Promise sounds like something from Plymouth Rock, but it’s actually one of the newest girl names of the moment.
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Some words prove elusive, their exact origins lost to time.
But this one? We can trace it to the Latin promissum. It became promesse in French around the 1200s, and had arrived in English about a hundred years later.
It’s meant a pledge or vow for centuries.
Pilgrims, Pop Culture or Something Else?
It sounds like the kind of name the Pilgrims would have favored on Plymouth Rock, but I don’t see it on their lists. (Which is not to say it wasn’t used, or perhaps at least considered suitable. After all, Remember made the cut, as did Humility.)
Another possibility: could it come from Africa? In countries with English-speaking populations, word names like Blessing are heard with some frequency. Once again, it’s possible … but I can’t find any evidence.
Pop culture? Maybe. But I can’t find one. Well, there’s a make-up artist who posts crazy amazing, wait-how-did-she-do-that videos on YouTube. (Seriously. Here she is turning herself into Elsa from Frozen. And that’s nuthin’ compared to some of her transformations.) But this does not lead to a wave of girls with the name.
The Steady Rise of Promise
Instead, this name simply gained in use, year over year, thanks to so many similar choices.
Looking at the numbers, it debuted in the US popularity data in 1975, when five girls received the name. That’s the same year Destiny and Harmony cracked the US Top 1000.
By the early 2000s, around 100 girls received the name annually. No surprise, as we were entering the golden age of word names. In 2004, parents loved Cadence and Liberty and Serenity, Patience and Genesis and Grace.
It feels rich with meaning, too. Some might see it as spiritual; others, as a secular virtue. With boy names like Bodhi and Shepherd on the rise, Promise fits right in.
Plus, the letter P helps, too. Piper, Penelope and Paisley are Top 100 favorites, with names like Peyton and Poppy also attracting plenty of attention.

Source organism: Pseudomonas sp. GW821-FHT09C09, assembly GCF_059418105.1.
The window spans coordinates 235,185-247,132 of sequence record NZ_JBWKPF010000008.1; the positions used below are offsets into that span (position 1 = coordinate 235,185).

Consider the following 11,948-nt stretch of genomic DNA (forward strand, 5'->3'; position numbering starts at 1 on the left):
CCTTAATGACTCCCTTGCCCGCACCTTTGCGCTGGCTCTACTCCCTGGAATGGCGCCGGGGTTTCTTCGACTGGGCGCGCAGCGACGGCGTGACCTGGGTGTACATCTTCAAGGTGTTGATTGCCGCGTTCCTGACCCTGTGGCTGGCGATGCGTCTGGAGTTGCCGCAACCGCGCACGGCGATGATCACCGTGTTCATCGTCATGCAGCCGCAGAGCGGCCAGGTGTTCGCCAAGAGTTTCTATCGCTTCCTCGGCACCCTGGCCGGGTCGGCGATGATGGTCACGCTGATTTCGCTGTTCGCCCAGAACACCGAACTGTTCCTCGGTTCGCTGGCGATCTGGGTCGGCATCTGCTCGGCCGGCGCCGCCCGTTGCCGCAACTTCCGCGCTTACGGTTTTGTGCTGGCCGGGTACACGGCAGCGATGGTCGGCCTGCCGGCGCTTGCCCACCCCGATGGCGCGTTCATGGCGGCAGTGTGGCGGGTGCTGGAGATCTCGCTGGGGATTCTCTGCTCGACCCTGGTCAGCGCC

All together, it’s a formula for a wildly successful name.
The word appears in dozens of song titles, and countless lyrics. When in Rome’s “The Promise” from 1988 popped into my head first, but there’s Wiz Khalifa and Radiohead, and that just scratches the surface.
Factor in poetry and literature, and there are even more references.
And the movies gave us 2016’s The Promise, starring Oscar Isaac. It’s a heavy historical drama, but it’s also a high profile use. Other films have also used the word in titles.
In other words: you could hear this name anywhere, because it’s a word in daily use.
Some virtue names feel terribly specific. Others might wear awkwardly. Imagine being named Patience but having a famously short fuse. Or answering to Courage when you’re quiet and shy.
A clumsy Grace doesn’t have it so bad. We all think of Grace as more name than word, and so it’s only sometimes challenging. But the less common a virtue as a name, the more we’ll notice the mismatch.
It’s also true that it can be heard as Christian, a religious name relating to God’s promises to his people. Or not … secular meaning abounds, too.
That’s why the best meaningful monikers carry a sort of vague quality. They’re broadly inspiring. Think Journey or Haven, Promise or True. The meanings apply across faith traditions, in a wide variety of circumstances. It’s that universality that makes this name so wearable.
Promise feels hopeful. It’s not just a specific pledge to another, but also the idea of a better future to come.
Layer all that meaning on to an on-trend sound, and no surprise Promise has entered the US Top 1000.
Would you consider this name for a daughter?